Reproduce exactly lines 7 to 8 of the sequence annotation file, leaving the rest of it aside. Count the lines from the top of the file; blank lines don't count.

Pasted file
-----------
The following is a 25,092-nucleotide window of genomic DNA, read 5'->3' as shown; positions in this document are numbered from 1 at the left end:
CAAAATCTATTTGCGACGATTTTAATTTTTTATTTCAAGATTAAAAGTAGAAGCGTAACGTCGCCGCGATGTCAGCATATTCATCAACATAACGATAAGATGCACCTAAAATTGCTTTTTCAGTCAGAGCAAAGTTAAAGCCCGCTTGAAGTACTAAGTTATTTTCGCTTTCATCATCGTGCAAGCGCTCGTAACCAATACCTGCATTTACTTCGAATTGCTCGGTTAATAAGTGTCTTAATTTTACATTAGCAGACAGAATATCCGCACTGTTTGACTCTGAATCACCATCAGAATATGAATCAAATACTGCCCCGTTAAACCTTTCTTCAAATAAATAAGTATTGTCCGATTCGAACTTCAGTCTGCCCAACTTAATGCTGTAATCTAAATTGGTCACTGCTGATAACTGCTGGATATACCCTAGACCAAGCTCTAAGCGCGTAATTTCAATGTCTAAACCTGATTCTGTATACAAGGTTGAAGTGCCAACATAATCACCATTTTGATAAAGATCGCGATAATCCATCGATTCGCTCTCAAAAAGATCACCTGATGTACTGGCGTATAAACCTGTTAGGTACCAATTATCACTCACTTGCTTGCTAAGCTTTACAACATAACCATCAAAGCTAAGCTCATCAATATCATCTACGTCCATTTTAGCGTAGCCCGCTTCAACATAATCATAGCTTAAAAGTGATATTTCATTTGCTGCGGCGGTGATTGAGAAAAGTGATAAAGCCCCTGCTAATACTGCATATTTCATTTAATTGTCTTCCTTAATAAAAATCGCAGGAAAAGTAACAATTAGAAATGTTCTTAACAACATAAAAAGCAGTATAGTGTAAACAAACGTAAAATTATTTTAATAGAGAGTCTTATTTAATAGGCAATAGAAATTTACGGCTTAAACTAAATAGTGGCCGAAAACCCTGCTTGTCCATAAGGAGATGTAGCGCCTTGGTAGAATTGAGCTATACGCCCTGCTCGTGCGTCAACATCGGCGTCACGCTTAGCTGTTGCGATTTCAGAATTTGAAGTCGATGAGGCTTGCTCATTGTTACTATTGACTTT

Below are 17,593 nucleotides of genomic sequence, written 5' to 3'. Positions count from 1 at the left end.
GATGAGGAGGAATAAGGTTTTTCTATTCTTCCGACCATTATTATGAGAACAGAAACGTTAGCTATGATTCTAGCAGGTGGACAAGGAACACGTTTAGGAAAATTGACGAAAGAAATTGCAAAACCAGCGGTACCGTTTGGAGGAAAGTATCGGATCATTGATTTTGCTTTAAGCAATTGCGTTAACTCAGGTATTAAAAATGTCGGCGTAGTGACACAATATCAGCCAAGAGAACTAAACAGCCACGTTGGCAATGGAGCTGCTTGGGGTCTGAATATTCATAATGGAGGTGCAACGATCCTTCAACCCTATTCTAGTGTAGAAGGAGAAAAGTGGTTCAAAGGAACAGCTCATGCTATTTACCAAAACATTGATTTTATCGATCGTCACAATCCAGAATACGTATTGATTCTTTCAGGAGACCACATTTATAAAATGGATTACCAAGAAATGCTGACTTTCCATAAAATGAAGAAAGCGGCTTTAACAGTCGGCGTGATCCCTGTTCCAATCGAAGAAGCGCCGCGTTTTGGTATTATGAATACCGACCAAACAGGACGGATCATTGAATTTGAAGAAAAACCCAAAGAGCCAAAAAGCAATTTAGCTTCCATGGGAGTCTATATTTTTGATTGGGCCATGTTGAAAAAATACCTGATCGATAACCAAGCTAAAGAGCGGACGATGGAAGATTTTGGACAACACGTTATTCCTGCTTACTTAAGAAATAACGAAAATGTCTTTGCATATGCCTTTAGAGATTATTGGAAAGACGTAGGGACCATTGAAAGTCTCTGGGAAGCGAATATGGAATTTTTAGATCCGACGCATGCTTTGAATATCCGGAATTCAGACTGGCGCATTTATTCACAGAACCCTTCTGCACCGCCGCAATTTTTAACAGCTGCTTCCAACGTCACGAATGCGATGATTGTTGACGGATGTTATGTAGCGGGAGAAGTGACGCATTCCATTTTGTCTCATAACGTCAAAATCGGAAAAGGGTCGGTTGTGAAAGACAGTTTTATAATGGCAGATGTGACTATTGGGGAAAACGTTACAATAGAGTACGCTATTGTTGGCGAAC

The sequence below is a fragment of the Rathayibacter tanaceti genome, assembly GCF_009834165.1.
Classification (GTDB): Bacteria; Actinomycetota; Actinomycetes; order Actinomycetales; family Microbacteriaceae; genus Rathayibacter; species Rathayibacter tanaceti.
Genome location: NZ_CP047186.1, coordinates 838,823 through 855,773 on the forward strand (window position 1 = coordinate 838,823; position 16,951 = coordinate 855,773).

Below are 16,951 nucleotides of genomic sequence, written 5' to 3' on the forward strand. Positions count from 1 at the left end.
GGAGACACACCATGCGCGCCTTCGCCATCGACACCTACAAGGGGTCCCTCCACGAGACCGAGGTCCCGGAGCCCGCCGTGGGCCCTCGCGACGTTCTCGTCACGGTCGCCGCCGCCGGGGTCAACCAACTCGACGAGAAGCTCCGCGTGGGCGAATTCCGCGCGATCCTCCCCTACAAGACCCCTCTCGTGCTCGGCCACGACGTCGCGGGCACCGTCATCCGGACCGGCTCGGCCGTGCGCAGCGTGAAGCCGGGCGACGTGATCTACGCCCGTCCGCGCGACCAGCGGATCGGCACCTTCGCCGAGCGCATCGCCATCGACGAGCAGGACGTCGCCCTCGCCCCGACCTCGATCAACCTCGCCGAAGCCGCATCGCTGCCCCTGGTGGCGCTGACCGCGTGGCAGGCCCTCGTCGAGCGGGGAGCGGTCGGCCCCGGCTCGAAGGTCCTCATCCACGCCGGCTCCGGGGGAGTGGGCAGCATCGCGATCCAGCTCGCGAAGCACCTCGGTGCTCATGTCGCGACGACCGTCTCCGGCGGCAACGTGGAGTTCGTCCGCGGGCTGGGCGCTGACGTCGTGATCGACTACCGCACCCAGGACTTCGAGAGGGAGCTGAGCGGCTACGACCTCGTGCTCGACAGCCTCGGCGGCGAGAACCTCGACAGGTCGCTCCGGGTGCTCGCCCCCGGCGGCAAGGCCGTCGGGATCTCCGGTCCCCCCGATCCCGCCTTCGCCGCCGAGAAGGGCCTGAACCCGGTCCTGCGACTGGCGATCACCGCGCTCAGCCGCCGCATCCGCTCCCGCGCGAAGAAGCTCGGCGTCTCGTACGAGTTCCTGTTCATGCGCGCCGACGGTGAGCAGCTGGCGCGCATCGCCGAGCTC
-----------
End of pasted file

Genome location: NZ_CP047186.1, coordinates 838,823 through 855,773 on the forward strand (window position 1 = coordinate 838,823; position 16,951 = coordinate 855,773).

Below are 16,951 nucleotides of genomic sequence, written 5' to 3' on the forward strand. Positions count from 1 at the left end.